Charmatz is celebrated internationally for his radical approach to dance. He trained at the Paris Opera Ballet School but rose to international acclaim as a choreographer who creates challenging contemporary dance pieces.
In fact, Charmatz is something of a dance activist, exploring the place of the dancer and the essence of dance in unusual ways.
In 2017, Charmatz escorted his audience out to the top of a multi-storey car park in east London for an adventurous dance performance. The year before that, he asked us to envision the Tate Modern as a museum of dance.
His latest project, an ensemble work called 10,000 Gestures, has its London premiere in June and audiences should prepare for a meditative and melancholic performance.
10,000 Gestures is an ambitious attempt at non-stop dance, as well as a tribute to the impermanence of the art form. The ephemeral piece is composed of the literal 10,000 gestures of the title, performed by twenty-five dancers and accompanied by Mozart’s Requiem.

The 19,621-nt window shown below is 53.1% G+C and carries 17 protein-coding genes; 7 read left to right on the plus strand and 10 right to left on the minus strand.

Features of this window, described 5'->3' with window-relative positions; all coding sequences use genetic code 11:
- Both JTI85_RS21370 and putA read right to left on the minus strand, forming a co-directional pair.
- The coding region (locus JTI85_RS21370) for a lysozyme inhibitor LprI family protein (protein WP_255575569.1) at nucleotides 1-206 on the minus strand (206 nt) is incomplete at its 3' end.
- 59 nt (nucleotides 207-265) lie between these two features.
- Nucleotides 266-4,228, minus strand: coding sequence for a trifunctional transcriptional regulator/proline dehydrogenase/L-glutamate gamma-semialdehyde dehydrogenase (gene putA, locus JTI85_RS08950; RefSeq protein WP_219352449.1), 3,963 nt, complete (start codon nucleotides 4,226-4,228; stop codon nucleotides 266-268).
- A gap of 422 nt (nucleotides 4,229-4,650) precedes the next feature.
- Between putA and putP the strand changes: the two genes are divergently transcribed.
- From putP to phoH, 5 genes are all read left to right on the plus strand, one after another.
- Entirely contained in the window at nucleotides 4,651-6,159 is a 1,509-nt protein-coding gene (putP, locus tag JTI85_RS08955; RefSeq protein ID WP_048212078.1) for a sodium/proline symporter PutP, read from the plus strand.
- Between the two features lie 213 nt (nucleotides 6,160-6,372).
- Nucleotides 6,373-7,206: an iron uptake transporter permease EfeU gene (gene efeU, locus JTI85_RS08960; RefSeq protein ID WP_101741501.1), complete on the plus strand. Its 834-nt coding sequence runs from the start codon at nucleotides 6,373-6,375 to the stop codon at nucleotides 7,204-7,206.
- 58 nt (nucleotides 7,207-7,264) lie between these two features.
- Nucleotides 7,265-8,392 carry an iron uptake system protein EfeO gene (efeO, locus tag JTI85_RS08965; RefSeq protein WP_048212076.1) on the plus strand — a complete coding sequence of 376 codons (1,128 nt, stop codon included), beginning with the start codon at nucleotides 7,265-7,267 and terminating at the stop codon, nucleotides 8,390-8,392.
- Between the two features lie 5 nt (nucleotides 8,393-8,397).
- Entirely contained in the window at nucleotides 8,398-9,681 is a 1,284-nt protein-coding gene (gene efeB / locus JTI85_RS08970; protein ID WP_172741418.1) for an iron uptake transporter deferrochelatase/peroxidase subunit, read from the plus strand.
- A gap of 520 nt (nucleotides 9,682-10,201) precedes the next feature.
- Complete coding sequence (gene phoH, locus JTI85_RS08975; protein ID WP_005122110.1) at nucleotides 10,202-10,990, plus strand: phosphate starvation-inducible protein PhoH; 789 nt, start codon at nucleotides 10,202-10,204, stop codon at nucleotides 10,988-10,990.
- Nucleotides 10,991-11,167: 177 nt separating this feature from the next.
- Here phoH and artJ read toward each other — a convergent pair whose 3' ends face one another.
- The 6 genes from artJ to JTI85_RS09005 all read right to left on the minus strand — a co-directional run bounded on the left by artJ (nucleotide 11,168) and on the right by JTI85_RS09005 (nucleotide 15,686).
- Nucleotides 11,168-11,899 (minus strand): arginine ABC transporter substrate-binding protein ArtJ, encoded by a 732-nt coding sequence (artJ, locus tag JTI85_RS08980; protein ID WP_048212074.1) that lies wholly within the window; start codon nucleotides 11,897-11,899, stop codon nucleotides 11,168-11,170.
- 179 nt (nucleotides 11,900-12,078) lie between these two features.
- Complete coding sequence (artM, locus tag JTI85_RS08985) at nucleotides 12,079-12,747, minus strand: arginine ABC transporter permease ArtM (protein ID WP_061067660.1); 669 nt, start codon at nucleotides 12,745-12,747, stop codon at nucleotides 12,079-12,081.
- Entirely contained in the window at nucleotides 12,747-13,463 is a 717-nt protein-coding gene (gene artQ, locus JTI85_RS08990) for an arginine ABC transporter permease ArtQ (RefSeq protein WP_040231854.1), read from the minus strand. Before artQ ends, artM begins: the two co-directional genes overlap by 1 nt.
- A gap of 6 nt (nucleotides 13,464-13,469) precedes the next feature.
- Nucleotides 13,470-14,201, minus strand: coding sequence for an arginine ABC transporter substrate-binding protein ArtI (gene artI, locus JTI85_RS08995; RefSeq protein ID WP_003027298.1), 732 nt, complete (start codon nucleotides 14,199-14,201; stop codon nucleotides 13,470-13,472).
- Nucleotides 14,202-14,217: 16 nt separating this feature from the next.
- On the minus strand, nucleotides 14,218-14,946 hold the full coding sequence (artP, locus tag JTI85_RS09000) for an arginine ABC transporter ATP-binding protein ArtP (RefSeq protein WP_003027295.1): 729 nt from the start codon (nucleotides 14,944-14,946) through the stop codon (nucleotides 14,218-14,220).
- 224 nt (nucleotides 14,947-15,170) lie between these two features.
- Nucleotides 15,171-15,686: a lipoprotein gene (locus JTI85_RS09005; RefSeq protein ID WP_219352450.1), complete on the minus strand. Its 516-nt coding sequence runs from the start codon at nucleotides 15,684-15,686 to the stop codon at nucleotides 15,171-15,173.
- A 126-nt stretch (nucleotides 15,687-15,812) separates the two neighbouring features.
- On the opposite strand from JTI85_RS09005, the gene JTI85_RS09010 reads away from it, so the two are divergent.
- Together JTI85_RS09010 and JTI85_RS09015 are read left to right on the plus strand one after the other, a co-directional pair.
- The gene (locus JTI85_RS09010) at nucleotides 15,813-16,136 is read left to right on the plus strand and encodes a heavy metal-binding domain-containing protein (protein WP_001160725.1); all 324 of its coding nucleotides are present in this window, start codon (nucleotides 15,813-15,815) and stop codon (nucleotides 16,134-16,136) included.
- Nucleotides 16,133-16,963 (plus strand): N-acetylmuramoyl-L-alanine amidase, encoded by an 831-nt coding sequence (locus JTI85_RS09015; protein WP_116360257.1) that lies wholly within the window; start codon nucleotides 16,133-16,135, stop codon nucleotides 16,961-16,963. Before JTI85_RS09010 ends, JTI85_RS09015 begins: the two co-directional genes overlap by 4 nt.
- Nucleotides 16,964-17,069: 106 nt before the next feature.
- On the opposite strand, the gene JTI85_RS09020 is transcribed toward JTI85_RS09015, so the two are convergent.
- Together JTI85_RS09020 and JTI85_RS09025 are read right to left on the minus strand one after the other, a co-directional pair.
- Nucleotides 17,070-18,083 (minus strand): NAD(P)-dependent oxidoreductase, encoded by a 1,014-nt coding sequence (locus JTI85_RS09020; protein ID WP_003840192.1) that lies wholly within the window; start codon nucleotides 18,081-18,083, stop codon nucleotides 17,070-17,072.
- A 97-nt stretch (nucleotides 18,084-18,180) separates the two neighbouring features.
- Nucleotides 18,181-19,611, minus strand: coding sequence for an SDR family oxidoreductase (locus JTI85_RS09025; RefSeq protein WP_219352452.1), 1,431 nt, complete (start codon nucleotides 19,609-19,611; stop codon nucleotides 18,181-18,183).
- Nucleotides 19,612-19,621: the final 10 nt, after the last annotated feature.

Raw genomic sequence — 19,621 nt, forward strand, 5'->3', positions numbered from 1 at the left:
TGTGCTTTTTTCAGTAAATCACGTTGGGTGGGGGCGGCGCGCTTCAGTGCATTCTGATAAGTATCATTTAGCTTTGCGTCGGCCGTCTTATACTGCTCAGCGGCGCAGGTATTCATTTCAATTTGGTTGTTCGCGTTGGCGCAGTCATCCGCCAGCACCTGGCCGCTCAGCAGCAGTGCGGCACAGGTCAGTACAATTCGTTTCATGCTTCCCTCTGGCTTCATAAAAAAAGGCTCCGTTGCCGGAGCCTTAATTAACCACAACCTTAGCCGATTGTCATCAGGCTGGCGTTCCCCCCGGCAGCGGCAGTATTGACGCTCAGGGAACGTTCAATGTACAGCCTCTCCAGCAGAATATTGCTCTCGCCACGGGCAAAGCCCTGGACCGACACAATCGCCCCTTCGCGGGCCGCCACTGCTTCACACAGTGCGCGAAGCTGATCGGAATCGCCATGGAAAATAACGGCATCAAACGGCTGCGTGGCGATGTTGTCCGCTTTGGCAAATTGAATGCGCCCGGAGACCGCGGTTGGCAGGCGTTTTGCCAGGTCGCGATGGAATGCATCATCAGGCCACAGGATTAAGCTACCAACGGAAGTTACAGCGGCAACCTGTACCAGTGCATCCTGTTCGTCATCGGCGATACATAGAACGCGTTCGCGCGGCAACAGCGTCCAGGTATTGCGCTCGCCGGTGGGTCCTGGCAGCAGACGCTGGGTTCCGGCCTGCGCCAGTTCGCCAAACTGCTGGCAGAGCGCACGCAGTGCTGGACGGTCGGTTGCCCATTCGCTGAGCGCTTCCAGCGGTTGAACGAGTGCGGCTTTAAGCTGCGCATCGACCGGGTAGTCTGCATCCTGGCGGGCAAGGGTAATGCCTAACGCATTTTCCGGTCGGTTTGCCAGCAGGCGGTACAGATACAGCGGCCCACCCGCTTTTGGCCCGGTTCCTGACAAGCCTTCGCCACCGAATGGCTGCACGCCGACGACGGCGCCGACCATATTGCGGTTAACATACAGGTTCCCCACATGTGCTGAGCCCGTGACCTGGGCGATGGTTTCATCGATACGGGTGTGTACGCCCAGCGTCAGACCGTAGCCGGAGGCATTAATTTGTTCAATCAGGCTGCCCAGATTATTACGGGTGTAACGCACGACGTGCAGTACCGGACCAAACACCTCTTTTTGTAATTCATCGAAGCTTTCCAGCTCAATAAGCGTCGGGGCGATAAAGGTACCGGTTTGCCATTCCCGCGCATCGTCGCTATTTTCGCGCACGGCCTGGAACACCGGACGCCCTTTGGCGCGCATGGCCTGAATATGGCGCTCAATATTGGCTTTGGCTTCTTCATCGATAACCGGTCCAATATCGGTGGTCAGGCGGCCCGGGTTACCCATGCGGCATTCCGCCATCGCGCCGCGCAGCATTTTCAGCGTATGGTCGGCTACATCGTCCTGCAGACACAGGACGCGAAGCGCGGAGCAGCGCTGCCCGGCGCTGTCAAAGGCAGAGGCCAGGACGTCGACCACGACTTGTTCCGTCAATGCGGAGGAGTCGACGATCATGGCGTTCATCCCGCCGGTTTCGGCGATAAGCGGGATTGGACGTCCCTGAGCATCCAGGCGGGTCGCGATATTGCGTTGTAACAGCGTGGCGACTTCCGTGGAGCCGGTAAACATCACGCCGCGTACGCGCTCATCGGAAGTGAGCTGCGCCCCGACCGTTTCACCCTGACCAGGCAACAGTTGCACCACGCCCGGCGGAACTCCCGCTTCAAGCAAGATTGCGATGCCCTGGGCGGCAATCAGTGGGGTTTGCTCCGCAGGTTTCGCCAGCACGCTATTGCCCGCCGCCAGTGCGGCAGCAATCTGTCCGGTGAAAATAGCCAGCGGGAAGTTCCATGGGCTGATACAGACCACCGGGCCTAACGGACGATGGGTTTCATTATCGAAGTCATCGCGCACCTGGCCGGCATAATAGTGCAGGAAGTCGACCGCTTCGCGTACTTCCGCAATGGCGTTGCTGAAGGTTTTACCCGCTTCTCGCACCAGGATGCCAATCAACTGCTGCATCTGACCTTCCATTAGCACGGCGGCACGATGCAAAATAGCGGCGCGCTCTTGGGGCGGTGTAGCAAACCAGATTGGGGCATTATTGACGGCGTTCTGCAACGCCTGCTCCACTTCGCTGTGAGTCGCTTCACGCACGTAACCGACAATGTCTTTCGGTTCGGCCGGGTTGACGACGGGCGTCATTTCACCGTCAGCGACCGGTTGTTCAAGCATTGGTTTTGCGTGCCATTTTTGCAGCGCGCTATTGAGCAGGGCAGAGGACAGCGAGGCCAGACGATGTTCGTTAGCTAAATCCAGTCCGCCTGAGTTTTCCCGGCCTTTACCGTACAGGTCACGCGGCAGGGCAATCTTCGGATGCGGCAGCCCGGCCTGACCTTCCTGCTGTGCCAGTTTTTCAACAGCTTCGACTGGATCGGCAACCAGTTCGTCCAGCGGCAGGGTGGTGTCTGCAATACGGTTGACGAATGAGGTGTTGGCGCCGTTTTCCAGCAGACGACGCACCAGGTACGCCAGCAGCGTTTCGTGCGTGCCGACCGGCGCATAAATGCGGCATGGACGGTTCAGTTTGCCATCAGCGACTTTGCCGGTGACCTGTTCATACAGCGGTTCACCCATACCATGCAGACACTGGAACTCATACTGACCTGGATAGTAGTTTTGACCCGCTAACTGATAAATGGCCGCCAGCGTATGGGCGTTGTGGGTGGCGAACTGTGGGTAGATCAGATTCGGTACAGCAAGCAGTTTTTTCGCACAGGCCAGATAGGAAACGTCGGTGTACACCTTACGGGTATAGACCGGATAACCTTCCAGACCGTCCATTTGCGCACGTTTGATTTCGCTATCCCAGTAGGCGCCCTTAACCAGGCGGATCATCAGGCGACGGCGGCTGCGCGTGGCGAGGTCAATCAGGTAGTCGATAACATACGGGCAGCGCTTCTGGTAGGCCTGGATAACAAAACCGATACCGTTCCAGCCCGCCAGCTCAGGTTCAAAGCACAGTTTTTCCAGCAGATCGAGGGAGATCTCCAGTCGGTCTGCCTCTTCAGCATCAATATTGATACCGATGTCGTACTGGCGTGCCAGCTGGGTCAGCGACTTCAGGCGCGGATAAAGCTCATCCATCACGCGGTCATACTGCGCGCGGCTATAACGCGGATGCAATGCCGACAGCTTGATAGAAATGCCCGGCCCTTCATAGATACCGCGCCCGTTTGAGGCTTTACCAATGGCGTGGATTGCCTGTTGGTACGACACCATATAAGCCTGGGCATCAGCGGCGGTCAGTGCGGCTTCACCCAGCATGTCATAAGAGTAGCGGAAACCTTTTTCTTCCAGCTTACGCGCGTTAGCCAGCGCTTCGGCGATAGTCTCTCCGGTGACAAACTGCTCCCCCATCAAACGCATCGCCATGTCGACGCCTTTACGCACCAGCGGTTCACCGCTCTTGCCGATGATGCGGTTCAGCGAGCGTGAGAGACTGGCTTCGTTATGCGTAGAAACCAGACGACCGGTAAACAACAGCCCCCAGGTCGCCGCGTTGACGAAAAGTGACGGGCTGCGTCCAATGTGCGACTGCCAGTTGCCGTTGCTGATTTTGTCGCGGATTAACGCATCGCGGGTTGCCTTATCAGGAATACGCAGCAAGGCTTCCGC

Those 10,000 gestures create a torrent of never repeated movements, which are executed and then dismissed, questioning the nature of dance’s relationship to time.
Creating enough choreography for multiple bodies to perform 10,000 unique gestures in a group piece is a tremendous challenge, but if anyone can rise to it, it is probably Charmatz. His efforts certainly made a big impression when 10,000 Gestures premiered in Manchester in 2017.
The Guardian’s verdict was: ‘Boris Charmatz’s 10,000 Gestures can be exhilarating, enervating and overwhelming in equal measures.’
In addition to ticketed evening performances, there will be an open lecture-demonstration and free live performances taking place during the day. Exact timings and details are still to be announced.
|What||Boris Charmatz, 10,000 Gestures, Tate Modern|
|Where||Tate Modern, Bankside, London, SE1 9TG | MAP|
|Nearest tube||Southwark (underground)|
22 Jun 19 – 23 Jun 19, 19:00 Dur.: 1 hour
|Website||Click here to book via Sadler's Wells website|